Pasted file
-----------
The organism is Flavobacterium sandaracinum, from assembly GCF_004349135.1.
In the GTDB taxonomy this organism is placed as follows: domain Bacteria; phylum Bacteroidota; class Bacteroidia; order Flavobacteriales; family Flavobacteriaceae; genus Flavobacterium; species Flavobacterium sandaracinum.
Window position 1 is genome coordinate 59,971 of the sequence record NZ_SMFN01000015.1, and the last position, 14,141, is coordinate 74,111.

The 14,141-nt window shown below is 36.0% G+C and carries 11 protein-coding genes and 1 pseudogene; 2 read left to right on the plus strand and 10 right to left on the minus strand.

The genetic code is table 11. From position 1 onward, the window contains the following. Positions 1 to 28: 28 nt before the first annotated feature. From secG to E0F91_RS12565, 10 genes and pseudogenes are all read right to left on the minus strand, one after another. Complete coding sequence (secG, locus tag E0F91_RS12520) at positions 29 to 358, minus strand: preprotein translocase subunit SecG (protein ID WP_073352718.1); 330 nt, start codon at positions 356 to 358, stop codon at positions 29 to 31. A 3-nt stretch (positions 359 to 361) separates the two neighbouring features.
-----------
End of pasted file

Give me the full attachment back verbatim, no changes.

The organism is Flavobacterium sandaracinum, from assembly GCF_004349135.1.
In the GTDB taxonomy this organism is placed as follows: domain Bacteria; phylum Bacteroidota; class Bacteroidia; order Flavobacteriales; family Flavobacteriaceae; genus Flavobacterium; species Flavobacterium sandaracinum.
Window position 1 is genome coordinate 59,971 of the sequence record NZ_SMFN01000015.1, and the last position, 14,141, is coordinate 74,111.

The 14,141-nt window shown below is 36.0% G+C and carries 11 protein-coding genes and 1 pseudogene; 2 read left to right on the plus strand and 10 right to left on the minus strand.

The genetic code is table 11. From position 1 onward, the window contains the following. Positions 1 to 28: 28 nt before the first annotated feature. From secG to E0F91_RS12565, 10 genes and pseudogenes are all read right to left on the minus strand, one after another. Complete coding sequence (secG, locus tag E0F91_RS12520) at positions 29 to 358, minus strand: preprotein translocase subunit SecG (protein ID WP_073352718.1); 330 nt, start codon at positions 356 to 358, stop codon at positions 29 to 31. A 3-nt stretch (positions 359 to 361) separates the two neighbouring features.